Cody Szuwalski, University of Washington, School of Aquatic and Fishery Sciences
André Punt, University of Washington, School of Aquatic and Fishery Sciences
Anne Hollowed, NOAA, Northwest Fisheries Science Center
The Eastern Bering Sea snow crab is a commercially important stock that was declared overfished in 1991; reasons for the decline are still unclear. Its population is spatially structured by migration over its lifetime, but current stock assessments ignore this structure and lack key pieces of information required for effective management. An assessment model that takes account of the crabs’ movement patterns could better capture their population dynamics and improve management capacity. A Washington Sea Grant-supported fellow developed a spatially explicit assessment method that tracks the movements of male crabs among four quadrants of the Bering Sea.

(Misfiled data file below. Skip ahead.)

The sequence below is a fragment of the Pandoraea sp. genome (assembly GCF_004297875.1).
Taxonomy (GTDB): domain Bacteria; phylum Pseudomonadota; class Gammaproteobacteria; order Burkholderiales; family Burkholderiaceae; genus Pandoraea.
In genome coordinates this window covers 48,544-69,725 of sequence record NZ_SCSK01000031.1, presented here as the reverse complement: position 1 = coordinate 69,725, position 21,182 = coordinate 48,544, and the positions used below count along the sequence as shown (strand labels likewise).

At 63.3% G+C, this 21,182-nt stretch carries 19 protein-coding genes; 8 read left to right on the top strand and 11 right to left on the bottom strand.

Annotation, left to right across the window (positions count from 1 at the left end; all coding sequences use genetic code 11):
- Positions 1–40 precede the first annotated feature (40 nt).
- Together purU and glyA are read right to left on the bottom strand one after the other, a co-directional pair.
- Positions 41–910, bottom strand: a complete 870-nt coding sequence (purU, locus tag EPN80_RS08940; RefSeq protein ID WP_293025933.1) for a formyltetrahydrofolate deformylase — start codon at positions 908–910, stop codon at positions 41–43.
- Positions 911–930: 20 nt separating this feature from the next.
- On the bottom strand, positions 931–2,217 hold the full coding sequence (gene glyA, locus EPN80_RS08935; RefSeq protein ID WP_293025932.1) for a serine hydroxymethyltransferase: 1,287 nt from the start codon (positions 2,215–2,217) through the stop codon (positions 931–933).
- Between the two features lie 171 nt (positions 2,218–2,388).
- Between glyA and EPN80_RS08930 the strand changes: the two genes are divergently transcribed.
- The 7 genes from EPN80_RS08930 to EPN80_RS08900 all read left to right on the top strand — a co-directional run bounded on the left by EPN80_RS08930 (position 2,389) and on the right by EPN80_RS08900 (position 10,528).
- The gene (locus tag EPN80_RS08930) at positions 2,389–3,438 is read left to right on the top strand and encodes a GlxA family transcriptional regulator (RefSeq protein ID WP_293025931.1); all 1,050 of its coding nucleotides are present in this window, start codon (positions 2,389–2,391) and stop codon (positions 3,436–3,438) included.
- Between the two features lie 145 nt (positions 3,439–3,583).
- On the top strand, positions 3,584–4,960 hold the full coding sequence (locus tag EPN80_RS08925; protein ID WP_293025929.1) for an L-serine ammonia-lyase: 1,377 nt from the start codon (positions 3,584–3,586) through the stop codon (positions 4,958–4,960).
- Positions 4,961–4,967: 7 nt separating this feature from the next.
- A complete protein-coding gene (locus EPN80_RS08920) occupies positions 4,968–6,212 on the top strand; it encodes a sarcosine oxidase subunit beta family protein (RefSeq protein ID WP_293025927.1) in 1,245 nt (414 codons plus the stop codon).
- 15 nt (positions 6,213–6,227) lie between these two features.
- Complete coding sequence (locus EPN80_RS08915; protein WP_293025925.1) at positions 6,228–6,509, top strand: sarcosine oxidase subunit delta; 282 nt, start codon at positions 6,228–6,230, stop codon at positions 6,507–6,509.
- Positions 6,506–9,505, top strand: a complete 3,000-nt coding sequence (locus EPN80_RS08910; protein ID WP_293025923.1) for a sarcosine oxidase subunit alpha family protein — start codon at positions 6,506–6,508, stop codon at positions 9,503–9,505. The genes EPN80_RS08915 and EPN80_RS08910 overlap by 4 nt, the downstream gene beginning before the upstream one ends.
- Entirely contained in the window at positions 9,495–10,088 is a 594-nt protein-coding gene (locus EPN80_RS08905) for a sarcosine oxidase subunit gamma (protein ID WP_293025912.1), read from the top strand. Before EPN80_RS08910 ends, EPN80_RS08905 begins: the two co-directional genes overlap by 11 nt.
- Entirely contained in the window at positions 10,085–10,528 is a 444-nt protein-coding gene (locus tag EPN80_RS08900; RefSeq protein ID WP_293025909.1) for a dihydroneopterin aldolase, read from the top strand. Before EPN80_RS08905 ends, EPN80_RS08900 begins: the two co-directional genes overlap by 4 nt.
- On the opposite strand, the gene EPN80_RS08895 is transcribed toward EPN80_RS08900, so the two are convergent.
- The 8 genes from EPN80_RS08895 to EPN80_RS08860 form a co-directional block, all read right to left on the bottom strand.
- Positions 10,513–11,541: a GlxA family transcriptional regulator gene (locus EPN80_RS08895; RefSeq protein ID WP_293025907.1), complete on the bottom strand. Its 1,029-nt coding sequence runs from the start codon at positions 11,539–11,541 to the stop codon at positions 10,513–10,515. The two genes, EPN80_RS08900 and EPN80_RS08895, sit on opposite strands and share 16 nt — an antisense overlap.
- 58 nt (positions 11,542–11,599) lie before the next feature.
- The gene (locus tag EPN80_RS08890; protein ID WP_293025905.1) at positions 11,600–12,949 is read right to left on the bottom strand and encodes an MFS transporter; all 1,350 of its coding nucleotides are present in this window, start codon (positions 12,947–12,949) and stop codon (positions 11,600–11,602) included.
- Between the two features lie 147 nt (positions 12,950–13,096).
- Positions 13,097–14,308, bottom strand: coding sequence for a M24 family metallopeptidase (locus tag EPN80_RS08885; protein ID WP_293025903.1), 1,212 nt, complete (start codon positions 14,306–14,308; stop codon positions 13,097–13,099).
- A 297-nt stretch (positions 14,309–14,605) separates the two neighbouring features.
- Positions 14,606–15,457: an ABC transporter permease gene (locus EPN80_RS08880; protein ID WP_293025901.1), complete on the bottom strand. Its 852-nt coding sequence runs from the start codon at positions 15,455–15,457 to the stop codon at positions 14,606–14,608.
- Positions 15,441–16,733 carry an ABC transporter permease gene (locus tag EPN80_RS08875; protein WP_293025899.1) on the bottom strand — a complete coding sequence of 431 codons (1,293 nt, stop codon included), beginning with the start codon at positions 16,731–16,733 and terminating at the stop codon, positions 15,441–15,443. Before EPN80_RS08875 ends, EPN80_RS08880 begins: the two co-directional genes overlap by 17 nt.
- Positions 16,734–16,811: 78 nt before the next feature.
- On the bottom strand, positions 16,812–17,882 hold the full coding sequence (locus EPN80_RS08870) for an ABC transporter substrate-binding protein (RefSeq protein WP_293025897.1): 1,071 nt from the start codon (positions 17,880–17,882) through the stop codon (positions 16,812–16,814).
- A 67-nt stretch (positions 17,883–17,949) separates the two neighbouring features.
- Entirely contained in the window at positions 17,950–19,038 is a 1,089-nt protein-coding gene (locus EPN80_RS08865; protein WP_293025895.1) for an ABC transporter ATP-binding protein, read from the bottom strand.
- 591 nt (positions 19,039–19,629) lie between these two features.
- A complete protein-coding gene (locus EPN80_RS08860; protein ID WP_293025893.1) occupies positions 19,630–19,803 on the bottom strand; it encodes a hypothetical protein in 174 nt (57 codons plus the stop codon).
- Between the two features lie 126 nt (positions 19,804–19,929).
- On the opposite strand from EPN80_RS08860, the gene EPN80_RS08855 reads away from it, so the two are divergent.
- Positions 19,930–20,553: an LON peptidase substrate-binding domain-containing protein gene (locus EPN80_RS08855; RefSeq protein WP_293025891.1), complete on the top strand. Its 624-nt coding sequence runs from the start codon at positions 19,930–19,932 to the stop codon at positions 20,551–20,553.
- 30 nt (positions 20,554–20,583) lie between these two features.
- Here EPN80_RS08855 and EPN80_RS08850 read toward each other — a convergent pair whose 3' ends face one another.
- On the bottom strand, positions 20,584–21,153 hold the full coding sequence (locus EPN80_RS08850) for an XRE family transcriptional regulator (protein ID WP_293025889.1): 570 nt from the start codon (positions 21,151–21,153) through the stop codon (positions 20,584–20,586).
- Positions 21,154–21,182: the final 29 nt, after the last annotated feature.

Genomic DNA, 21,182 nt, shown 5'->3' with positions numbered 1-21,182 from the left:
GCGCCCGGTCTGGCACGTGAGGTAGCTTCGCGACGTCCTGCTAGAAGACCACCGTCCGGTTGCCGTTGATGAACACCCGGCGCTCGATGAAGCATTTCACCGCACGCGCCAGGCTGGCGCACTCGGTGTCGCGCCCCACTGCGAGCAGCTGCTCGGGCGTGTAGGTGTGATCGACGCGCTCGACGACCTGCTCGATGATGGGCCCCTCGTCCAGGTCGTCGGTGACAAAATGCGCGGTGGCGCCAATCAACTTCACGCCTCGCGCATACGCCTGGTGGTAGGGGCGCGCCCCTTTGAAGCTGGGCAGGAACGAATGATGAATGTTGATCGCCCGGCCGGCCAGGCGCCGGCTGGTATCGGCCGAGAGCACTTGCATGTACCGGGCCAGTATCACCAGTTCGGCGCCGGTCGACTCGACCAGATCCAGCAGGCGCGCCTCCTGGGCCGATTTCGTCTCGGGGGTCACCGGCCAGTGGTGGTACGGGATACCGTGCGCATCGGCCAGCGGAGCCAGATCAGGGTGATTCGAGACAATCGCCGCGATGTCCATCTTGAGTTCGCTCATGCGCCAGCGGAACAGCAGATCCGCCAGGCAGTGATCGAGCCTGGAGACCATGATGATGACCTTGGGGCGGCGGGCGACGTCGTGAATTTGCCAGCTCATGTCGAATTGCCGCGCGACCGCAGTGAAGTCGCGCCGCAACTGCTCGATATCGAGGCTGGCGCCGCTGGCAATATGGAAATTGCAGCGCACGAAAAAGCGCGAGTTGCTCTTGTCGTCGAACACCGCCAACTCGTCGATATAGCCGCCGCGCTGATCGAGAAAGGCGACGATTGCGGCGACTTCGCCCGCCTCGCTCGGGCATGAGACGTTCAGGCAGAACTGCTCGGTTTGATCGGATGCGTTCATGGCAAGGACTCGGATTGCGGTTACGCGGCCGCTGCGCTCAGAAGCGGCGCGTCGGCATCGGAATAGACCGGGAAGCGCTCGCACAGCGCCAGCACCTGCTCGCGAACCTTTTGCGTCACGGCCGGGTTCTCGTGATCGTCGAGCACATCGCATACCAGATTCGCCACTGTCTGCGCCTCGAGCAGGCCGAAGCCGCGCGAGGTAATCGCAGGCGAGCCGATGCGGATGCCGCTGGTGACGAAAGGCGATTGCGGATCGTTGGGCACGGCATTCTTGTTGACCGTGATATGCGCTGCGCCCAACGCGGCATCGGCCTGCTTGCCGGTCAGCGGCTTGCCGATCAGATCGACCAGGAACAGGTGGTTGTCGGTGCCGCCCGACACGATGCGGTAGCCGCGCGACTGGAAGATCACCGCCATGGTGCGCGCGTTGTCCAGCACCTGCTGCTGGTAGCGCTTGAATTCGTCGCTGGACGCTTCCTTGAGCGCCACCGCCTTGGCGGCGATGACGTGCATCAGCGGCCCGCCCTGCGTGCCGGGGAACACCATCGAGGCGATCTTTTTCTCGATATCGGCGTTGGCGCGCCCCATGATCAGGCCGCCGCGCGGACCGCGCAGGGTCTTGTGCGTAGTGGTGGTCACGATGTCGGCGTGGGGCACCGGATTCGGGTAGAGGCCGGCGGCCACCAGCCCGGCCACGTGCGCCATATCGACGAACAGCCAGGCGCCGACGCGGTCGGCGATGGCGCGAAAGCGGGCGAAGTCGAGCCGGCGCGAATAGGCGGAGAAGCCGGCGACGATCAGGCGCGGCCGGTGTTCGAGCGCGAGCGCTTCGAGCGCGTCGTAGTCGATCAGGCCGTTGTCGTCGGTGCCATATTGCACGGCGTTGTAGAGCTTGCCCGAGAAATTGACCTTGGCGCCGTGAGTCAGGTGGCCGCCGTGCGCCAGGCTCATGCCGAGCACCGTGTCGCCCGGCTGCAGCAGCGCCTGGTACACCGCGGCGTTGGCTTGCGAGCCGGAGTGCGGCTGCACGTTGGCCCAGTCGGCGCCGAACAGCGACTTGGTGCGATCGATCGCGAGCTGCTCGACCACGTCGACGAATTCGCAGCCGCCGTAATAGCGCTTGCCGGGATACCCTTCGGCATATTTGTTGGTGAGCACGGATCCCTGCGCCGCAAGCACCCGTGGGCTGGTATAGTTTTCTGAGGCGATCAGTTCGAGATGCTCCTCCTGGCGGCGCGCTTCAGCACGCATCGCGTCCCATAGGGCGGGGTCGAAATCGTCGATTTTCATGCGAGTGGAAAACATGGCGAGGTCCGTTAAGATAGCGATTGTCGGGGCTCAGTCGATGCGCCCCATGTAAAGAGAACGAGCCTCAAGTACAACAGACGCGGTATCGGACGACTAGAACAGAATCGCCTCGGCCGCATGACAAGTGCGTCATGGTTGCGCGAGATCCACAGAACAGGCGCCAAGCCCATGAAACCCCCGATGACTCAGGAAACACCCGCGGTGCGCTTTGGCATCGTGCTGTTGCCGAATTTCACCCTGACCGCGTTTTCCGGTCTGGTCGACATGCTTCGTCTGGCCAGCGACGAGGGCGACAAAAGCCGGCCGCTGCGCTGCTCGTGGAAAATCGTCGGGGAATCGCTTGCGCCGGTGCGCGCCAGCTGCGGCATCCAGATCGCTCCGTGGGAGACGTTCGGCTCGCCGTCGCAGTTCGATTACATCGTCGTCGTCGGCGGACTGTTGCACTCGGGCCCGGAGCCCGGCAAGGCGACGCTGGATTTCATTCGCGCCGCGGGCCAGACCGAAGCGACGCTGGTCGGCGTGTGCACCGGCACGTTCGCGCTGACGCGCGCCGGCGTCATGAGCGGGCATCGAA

There was insufficient data to verify the accuracy of the new assessment method’s estimates of movement, recruitment, fishing mortality, and other quantities used to manage the fishery. However, the method did support developing an operating model that could be used to test the ability of current methods to estimate trends in abundance and fishing pressure in a spatially structured population. This model test showed that it was necessary to know the share of a target sample the survey technique actually caught and counted in order to reliably capture the dynamics of the population.